25 September 2013

The End of An Era: Don Quijote and the End of an Era

For years now, I’ve contemplated writing a paper on Miguel de Cervantes’s Don Quijote. Whenever I come into contact with musicals, movies, and documentaries attempting the great work, I find myself gritting my teeth (there are exceptions, of course). Sad but true, Don Quijote has lost much in translation; a masterpiece that many have loved—perhaps too much.  The quest for the unattainable, the image of a gaunt knight tilting at windmills, the faithful sidekick, the rustic setting has made the book fodder for romantics everywhere.  To understand the Quijote, really understand it, the reader must snap out of it. Dream the impossible dream?  I can hear don Miguel laughing—and no doubt he would take great pleasure in breaking wind for added measure. In fact, he did as much—in two hefty volumes—in which we are treated to a narrative of Spain and her subjects diminishing place in the world.
Before we sally forth, I insist on a brief digression.  Since the theme of the month is “The End of an Era,” it is appropriate to point out that the Quijote is an epochal work.  To satisfy historians (who, at times, enjoy squabbling over origins), Cervantes has been credited (in a miserly fashion) with introducing the first Renaissance novel to Spain.  A more generous assessment would categorize the Quijote as the first European novel. Spain had long been one of the gateways to Europe, despite its later reputation as repressive and insular; the country was no stranger to innovation.  Indeed, the reactionary politics of its Renaissance rulers were a response to former days, when Spain was not a unified country, but a plurality of kingdoms—and cultures:  Roman, Moorish, Jewish and Christian.

Cervantes was born fifty-five years after 1492.  In Spanish hagiography, 1492 is referred to as the Year of Miracles.  Isabel I and Fernando II of Castile and Aragón brought down the last of the Moorish kingdoms in the south with the fall of Granada—ending an era that had endured some eight hundred years. In 1492, the humanist scholar Antonio de Nebrija finished compiling the first Spanish grammar. He persuaded the queen that his work should be known the world over—for if Spain were to become a great empire, its occupied territories had to be united under one language:  Castilian.  It is said that Columbus, who set sail in 1492, in an attempt to discover a faster route to the East, would take Nebrija’s grammar with him.  Columbus, as we know, never made it to the Indies: instead he made his first landing on an island in the Bahamas he named San Salvador.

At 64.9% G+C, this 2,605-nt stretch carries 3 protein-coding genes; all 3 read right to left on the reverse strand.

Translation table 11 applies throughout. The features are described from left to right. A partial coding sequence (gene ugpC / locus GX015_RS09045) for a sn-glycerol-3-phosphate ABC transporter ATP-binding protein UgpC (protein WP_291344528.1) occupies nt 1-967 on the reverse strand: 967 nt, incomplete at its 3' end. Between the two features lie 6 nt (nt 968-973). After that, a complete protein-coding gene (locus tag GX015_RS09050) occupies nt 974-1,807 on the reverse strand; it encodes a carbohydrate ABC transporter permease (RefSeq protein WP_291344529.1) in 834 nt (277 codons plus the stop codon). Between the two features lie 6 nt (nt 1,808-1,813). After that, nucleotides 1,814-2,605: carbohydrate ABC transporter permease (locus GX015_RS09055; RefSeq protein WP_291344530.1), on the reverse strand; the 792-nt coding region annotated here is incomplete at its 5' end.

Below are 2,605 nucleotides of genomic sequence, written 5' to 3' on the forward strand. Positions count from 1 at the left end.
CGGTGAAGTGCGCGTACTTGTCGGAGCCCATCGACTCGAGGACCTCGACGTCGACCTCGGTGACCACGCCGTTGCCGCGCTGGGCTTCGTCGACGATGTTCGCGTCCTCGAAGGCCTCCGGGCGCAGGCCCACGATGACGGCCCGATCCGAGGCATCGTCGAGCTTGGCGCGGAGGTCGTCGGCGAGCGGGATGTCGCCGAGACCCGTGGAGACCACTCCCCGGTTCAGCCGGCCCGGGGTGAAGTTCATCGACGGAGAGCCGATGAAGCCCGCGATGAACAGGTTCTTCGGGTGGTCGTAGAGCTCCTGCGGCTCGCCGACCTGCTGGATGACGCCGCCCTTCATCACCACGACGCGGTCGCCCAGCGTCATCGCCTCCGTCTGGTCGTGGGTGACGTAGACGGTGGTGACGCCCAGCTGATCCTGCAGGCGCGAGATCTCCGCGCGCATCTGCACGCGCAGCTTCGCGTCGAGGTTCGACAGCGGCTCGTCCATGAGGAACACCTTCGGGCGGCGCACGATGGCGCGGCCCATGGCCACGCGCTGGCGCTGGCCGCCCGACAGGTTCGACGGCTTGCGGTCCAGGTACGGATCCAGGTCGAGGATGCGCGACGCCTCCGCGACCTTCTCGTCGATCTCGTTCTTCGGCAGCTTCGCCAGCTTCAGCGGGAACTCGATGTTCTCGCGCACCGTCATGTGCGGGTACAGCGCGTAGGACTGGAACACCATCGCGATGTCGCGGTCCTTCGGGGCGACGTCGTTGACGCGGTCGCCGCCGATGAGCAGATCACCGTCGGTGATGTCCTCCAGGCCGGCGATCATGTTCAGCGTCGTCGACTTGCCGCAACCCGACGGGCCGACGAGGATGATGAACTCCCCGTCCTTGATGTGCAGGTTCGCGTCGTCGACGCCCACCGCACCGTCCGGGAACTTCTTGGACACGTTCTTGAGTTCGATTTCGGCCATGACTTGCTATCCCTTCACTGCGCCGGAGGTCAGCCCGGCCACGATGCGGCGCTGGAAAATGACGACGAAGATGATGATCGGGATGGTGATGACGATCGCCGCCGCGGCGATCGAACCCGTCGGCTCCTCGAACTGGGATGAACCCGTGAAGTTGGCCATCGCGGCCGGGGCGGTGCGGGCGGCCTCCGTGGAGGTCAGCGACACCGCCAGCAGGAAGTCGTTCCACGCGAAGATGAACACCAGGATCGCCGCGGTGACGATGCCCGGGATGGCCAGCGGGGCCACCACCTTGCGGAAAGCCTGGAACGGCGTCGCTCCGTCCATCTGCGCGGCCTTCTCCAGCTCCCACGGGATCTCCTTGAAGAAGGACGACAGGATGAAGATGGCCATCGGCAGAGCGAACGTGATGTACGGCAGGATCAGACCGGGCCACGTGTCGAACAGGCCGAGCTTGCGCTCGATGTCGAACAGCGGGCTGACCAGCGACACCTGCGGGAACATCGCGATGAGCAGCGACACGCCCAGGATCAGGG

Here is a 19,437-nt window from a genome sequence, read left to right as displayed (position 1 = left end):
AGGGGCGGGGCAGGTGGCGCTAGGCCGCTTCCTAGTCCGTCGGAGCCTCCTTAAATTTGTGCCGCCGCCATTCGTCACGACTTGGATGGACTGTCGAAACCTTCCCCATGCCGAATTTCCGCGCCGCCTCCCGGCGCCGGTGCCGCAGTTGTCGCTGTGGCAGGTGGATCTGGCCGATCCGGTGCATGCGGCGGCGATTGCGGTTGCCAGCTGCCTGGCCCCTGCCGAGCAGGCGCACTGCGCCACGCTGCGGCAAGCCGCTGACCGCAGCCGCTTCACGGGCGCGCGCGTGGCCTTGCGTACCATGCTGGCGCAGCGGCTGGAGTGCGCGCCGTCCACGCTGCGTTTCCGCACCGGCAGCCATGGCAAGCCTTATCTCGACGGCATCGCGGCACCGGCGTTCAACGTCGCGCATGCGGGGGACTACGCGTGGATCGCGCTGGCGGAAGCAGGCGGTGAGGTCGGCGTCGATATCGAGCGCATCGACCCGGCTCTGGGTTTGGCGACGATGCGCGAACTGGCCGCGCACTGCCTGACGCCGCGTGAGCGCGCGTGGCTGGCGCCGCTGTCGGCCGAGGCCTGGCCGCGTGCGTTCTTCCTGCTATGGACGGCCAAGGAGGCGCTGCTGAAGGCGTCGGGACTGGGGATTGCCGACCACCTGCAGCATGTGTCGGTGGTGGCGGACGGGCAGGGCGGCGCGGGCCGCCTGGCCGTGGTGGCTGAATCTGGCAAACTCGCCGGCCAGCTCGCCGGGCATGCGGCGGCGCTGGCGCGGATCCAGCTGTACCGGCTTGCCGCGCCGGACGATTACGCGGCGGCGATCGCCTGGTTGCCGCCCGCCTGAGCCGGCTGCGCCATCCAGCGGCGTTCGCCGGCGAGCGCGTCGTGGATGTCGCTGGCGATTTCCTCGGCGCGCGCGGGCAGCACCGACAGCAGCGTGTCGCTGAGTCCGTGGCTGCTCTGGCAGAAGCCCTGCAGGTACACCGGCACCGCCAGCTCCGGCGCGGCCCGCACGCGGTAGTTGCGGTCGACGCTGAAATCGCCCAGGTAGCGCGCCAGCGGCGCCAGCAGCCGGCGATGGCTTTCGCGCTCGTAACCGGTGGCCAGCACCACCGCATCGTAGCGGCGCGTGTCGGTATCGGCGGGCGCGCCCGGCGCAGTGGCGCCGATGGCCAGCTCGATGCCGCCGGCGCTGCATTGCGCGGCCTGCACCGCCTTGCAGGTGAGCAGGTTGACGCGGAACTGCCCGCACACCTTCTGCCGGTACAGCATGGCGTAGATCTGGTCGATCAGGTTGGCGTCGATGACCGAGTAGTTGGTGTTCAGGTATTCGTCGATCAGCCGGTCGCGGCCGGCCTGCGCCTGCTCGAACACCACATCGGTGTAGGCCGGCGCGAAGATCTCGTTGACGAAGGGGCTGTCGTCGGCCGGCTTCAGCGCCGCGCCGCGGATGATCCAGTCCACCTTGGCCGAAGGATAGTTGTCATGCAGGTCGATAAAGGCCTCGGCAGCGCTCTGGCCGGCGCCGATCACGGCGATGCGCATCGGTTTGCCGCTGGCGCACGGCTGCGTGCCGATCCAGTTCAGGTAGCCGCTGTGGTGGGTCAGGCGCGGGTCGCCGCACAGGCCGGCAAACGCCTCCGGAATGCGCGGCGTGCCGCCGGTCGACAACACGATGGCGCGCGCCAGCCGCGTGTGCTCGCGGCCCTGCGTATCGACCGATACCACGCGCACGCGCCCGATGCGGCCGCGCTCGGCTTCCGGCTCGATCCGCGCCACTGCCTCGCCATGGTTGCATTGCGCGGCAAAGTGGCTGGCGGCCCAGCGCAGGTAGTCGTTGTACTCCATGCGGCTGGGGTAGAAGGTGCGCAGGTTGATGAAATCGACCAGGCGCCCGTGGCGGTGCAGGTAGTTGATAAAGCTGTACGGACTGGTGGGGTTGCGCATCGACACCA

After the deaths of Isabel and Fernando, the crown eventually passed to Charles V.  He was the son of Philip the Fair, Archduke of Burgundy and Juana of Castile (also known as “la Loca”).  As the heir of three of Europe's leading dynasties (the Hapsburg Monarchy, the Archdukes of Burgundy, and the crowns of Castile, Aragon, and Leon), he was one of the most powerful figures of his times. In 1519, Charles became Holy Roman Emperor and Archduke of Austria, as well as the first king of Spain. From that point forward, a substantial part of Europe and Spain’s American and Asian colonies came under his rule.

During Cervantes’s early years, the country had gone through a series of upheavals. Charles’s new subjects refused to accept a foreign monarch—one who knew not a word of their native language—as their ruler. The emperor did what he could to appease the rebellious Spaniards, including providing a Spanish heir.  Still, the country teetered on disaster. A vigorous campaigner against the Protestant Reformation, Charles had all but managed to crush Spain financially.  The colonies in the Americas made Spain richer, but its new-found wealth resulted in staggering inflation. To make matters worse, much of the treasure that flowed into the peninsula from the west went to maintaining Charles’s military campaigns.  When he ran out of money, he sought loans.  Spain suffered under the dual curse of debt and inflation—a situation that would only grow worse when Charles’s son, Philip II, took over the throne.  Like his father, Philip vigorously defended the Catholic cause and entangled himself in numerous European conflicts.  Despite Spain’s mounting debts, he continued to expend large sums of money on the famed Spanish Armada, a venture that led to disaster when the fleet was defeated by the English in 1588.

For Cervantes, who had fought (many say, heroically, as he was seriously wounded) against the Ottomans at the Battle of Lepanto, Philip II’s inability to govern Spain effectively was a bitter pill. Philip built himself an impressive palace and was a patron of the arts; he also plied the old trick of trying to unite the country by scapegoating conversos, and the Moors in particular.  His desire to be an absolute monarch caused him to remain aloof from his subjects. Consequently, Spain became poor, somber, backwards, and superstitious.

Philip’s repressive Catholicism, fueled by the Reformation on the continent and England, ran counter to Cervantes’s values. In the Quijote, as in other works, the author sends up heroic images of Spain, the jewel of Europe, and the last strong-hold of Catholic idealism. A student of Erasmus—who argued for religious toleration, free will, and was a strong proponent of reason—the author of the Quijote could not stand by and watch his beloved Spain rot under the rule of Rotterdam. He sought to do away with the puppet show, and gave us a masterwork in which the reader is given a choice between religious dogma and reason. Theology and satire are not necessarily enemies, as the Quijote reminds us—and certainly it is in the ability to command both spheres that Cervantes’s genius proves itself to be as profound as it is enduring.   

Kathryn A.Kopple is the author of Little Velásquez, a novel set in 15th century Spain.